The 26 notions in alphabetical order may determine a subject and/or an object in a sentence. This is just the simple grammar of a language. Add a verb and we have a full sentence subject predicate object (SPO) as they say in English. In the philosophical sense the subject-object relationship is a bit more complicated. Beyond Aristotle’s objectum and subjectum, we think of Descartes “Cogito ergo sum” as the definition of the self as subject, rather than being an object of God’s will and creation. Kant then forms the couple of object and subject in the sense of objectivity and subjectivity. Pure reasoning is the abstraction of subjectivity to achieve an interpersonal objectivity. The master of dialectic thinking, Hegel, conceives an object as objective conscience and a subject as particular subjectivity. Having defined the extreme points of the spectrum makes you think about a joinder or the synthesis. Freud adds the object as result of sexual impulse. Wittgenstein then introduces a kind of hierarchy into the S/O-relationship. Objects become ultimate elements and indescribable in content as kind of basic notions. This follows the mathematical view of objects as indirect description of a mathematical object through axioms stating the basic principles governing the object and then deduce the logical consequences. Gödel’s incompleteness theorem , however, rejects this claim. This is the basis of, for example, algorithmic testing whether deductions are true or false. Condensed mathematics has relied on this testing approach as well.
A pragmatic perspective is added by Marie Gautier (p.719 “Notions”). If we want to reach an objective, we shall need others to realize it. By way of this imagination the S/O-relationship turns into an interactive relationship. Following Habermas, we might claim that the S/O-relationship is also a part of communicative action and therefore the discourse ethics. The definition of who or what is object and/or subject needs open discourse. The arena is not only the parliament, but larger audiences or the world wide web. Beware of the Luhmann systems theory, whereby for example the definition of what is a technical object is, is left to technicians, who then ponder in their self-reflective, reflexive circles amongst themselves. Techniciens in their circles tend to neglect the prime importance of society and laws to determine technological choices. Language with its constituent elements of subject, predicate and object (SPO) is one example of a knowledge system build on axioms or negotiated conventions for grasping and exchanging about phenomena. Nice, now we play around with it.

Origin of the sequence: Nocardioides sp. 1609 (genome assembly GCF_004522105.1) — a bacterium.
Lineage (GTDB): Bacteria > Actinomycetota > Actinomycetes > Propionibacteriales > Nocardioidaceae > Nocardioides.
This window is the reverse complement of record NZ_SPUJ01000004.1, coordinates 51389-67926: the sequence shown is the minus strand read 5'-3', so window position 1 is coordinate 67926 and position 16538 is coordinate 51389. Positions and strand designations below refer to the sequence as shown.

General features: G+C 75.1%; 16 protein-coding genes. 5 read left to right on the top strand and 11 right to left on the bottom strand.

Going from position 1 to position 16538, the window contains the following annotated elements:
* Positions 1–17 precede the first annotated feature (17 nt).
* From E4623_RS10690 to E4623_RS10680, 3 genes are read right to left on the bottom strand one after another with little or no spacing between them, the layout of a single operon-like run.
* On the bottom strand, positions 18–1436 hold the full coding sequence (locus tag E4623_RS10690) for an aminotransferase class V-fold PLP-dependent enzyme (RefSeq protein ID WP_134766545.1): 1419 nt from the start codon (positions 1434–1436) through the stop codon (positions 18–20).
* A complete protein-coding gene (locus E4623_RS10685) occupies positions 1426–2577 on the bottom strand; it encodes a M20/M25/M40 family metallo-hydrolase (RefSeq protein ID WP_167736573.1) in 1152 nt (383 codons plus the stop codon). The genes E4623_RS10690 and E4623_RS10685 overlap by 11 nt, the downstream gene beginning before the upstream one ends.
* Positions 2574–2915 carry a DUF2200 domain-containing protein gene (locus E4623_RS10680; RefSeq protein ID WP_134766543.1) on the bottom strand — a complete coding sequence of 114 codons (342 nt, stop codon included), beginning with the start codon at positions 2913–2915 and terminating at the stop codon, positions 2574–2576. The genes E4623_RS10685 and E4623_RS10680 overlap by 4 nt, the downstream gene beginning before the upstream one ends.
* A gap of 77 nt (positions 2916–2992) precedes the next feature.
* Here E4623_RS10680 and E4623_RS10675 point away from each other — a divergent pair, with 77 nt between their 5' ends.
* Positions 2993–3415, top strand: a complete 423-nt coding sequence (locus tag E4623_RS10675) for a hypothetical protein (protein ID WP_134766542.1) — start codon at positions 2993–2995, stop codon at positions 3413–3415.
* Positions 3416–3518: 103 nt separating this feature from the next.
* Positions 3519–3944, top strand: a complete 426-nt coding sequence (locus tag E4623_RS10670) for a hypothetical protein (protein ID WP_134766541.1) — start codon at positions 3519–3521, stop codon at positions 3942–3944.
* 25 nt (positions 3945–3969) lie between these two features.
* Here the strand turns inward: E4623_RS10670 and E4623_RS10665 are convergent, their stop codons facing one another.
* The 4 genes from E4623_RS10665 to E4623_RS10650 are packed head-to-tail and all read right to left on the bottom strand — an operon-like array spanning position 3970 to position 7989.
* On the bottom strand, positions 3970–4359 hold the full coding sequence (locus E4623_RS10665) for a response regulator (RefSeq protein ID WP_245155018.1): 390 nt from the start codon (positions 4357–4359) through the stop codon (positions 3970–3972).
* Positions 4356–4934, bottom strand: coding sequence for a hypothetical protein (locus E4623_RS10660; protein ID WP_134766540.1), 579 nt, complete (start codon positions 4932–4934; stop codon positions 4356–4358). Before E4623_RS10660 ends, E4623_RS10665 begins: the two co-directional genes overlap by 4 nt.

SPO => OPS.
The nice thing about mathematics is that it asks you to invent new ways of thinking. Numbers, percentages, Venn-Diagramms, infinite series etc. have accompanied us at school. The story is far from finished. Under www.spektrum.de there is a nice introduction to the new theory of numbers, called “condensed mathematics“. Their lecture notes (pdf-file) are a tough read. My take home message simply is, the invention of new approaches to old problems, providing more general answers and/or unifying different fields are particularly rewarding. Maths is a fascinating discipline. You study abstract problems, hardly anybody else has had so far, but you are not considered strange as for example some artists at times. Imagine your new world in music, painting or the arts in more general terms or try to become a mathematician. Finding ways to communicate about your predilection and invention is the next challenge. Many scientist, inventors or artists found very few people to talk to about their new stuff. The internet and social media have changed this. Persons with interests or findings beyond the mainstream find colleagues in other parts of the world. Lighthouses from far away become visible through this. Navigation of other possible worlds turns into reality. These specialisations might turn out to be generalisations. The stretch between indepth knowledge and the polymath approach shall accompany us for a long time. Unified theories in several fields are indeed a step to be able to have an oversight about several, but not all fields. Polymaths probably start with condensed maths to move on to other fields of imagination. There is always a risk to get stuck somewhere on the road in a topological space.